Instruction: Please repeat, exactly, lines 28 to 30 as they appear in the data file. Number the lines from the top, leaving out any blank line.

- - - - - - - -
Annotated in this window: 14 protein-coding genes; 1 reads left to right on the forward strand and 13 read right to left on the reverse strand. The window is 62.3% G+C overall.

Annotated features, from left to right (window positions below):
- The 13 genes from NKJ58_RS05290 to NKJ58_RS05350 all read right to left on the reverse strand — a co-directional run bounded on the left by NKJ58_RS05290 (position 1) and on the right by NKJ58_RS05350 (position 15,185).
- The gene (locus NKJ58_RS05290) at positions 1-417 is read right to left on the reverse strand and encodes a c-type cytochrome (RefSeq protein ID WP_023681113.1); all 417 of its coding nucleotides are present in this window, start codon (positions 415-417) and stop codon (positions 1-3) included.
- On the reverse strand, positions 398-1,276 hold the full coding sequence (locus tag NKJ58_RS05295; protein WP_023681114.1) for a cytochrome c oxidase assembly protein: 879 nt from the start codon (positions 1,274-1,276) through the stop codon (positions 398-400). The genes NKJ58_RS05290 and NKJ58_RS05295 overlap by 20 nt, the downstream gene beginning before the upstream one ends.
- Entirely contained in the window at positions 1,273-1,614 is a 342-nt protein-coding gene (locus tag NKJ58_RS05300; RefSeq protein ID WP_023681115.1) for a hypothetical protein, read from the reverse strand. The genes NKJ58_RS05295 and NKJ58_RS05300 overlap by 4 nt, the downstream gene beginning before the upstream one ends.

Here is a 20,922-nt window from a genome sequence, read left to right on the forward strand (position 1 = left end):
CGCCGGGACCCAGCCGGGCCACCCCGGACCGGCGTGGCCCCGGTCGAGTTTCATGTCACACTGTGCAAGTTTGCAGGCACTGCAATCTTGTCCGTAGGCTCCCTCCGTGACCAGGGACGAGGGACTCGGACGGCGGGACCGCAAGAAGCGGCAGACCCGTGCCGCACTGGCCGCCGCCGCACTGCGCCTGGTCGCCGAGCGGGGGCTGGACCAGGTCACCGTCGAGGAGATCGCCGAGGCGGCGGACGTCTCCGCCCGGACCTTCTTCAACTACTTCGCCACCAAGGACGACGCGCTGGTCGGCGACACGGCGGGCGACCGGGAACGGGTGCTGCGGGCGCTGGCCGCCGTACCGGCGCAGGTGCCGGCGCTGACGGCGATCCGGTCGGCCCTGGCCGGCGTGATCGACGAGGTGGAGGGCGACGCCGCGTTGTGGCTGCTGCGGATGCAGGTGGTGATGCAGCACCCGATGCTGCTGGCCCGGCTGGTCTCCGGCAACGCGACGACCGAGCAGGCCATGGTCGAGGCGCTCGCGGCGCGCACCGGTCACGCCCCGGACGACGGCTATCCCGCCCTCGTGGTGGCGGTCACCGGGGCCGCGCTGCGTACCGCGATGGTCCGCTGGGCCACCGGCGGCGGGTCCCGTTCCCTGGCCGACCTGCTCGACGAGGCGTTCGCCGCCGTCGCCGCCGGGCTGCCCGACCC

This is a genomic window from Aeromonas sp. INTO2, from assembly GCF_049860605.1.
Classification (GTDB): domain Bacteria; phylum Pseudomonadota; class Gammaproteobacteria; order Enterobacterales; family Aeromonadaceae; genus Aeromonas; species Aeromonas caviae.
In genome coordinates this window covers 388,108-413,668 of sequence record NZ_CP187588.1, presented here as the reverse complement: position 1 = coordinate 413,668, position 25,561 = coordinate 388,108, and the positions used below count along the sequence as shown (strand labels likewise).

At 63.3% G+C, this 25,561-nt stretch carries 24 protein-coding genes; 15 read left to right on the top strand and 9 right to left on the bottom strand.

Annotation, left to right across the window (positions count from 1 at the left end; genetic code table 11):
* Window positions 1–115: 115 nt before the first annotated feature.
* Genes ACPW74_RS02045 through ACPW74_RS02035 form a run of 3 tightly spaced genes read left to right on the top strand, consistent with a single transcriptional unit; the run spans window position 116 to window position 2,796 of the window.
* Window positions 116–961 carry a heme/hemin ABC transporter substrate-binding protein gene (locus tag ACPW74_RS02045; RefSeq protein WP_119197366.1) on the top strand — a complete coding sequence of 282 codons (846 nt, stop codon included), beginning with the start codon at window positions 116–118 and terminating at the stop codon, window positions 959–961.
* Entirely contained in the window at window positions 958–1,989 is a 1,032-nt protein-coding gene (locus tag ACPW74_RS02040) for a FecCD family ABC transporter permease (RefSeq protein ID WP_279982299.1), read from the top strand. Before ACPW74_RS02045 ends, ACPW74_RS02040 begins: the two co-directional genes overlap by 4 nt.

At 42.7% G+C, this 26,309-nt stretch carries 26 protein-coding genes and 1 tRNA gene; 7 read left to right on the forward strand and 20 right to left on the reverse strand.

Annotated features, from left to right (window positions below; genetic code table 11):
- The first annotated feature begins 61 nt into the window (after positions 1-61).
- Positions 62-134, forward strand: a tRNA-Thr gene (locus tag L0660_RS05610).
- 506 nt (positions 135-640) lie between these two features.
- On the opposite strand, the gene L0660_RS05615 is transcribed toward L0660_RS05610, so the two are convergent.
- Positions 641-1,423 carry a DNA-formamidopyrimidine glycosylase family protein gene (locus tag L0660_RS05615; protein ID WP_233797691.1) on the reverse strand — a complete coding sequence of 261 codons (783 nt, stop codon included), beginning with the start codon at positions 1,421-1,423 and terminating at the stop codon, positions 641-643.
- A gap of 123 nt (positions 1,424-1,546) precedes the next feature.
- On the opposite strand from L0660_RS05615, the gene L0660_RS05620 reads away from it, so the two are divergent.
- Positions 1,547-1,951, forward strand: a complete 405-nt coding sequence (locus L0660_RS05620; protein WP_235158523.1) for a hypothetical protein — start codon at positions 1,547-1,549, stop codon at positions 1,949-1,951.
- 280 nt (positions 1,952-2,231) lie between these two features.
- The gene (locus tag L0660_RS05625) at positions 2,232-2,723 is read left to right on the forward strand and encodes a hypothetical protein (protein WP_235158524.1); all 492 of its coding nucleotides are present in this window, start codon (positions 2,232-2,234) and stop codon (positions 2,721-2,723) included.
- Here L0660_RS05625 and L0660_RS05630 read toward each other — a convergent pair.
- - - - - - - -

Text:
- 280 nt (positions 1,952-2,231) lie between these two features.
- The gene (locus tag L0660_RS05625) at positions 2,232-2,723 is read left to right on the forward strand and encodes a hypothetical protein (protein WP_235158524.1); all 492 of its coding nucleotides are present in this window, start codon (positions 2,232-2,234) and stop codon (positions 2,721-2,723) included.
- Here L0660_RS05625 and L0660_RS05630 read toward each other — a convergent pair.